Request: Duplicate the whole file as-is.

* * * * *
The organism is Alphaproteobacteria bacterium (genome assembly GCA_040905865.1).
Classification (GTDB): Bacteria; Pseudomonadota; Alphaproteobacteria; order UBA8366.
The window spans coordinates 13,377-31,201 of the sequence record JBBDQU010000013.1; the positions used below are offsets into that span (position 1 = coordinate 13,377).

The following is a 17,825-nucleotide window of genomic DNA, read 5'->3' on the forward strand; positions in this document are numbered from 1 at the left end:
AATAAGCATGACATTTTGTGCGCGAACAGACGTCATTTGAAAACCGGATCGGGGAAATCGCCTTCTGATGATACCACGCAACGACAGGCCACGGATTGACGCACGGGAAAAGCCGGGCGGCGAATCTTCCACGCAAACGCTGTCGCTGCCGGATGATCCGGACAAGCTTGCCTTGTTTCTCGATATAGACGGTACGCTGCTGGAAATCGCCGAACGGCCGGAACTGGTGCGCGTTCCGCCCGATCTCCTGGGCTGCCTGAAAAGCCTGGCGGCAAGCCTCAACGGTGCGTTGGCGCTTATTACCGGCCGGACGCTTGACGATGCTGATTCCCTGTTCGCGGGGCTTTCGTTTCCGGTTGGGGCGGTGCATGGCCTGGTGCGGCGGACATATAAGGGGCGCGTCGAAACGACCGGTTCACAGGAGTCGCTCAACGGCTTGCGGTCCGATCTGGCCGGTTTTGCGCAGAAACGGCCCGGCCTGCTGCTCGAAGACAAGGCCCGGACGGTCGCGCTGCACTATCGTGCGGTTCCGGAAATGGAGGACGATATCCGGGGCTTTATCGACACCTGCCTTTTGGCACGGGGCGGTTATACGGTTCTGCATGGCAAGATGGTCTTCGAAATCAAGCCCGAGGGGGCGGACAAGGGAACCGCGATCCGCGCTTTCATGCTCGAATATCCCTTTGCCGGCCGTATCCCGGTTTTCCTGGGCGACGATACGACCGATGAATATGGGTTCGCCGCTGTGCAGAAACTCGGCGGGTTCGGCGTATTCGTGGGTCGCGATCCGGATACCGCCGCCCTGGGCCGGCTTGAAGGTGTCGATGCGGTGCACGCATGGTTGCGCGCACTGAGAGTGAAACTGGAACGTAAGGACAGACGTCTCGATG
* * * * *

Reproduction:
The organism is Alphaproteobacteria bacterium (genome assembly GCA_040905865.1).
Classification (GTDB): Bacteria; Pseudomonadota; Alphaproteobacteria; order UBA8366.
The window spans coordinates 13,377-31,201 of the sequence record JBBDQU010000013.1; the positions used below are offsets into that span (position 1 = coordinate 13,377).

The following is a 17,825-nucleotide window of genomic DNA, read 5'->3' on the forward strand; positions in this document are numbered from 1 at the left end:
AATAAGCATGACATTTTGTGCGCGAACAGACGTCATTTGAAAACCGGATCGGGGAAATCGCCTTCTGATGATACCACGCAACGACAGGCCACGGATTGACGCACGGGAAAAGCCGGGCGGCGAATCTTCCACGCAAACGCTGTCGCTGCCGGATGATCCGGACAAGCTTGCCTTGTTTCTCGATATAGACGGTACGCTGCTGGAAATCGCCGAACGGCCGGAACTGGTGCGCGTTCCGCCCGATCTCCTGGGCTGCCTGAAAAGCCTGGCGGCAAGCCTCAACGGTGCGTTGGCGCTTATTACCGGCCGGACGCTTGACGATGCTGATTCCCTGTTCGCGGGGCTTTCGTTTCCGGTTGGGGCGGTGCATGGCCTGGTGCGGCGGACATATAAGGGGCGCGTCGAAACGACCGGTTCACAGGAGTCGCTCAACGGCTTGCGGTCCGATCTGGCCGGTTTTGCGCAGAAACGGCCCGGCCTGCTGCTCGAAGACAAGGCCCGGACGGTCGCGCTGCACTATCGTGCGGTTCCGGAAATGGAGGACGATATCCGGGGCTTTATCGACACCTGCCTTTTGGCACGGGGCGGTTATACGGTTCTGCATGGCAAGATGGTCTTCGAAATCAAGCCCGAGGGGGCGGACAAGGGAACCGCGATCCGCGCTTTCATGCTCGAATATCCCTTTGCCGGCCGTATCCCGGTTTTCCTGGGCGACGATACGACCGATGAATATGGGTTCGCCGCTGTGCAGAAACTCGGCGGGTTCGGCGTATTCGTGGGTCGCGATCCGGATACCGCCGCCCTGGGCCGGCTTGAAGGTGTCGATGCGGTGCACGCATGGTTGCGCGCACTGAGAGTGAAACTGGAACGTAAGGACAGACGTCTCGATG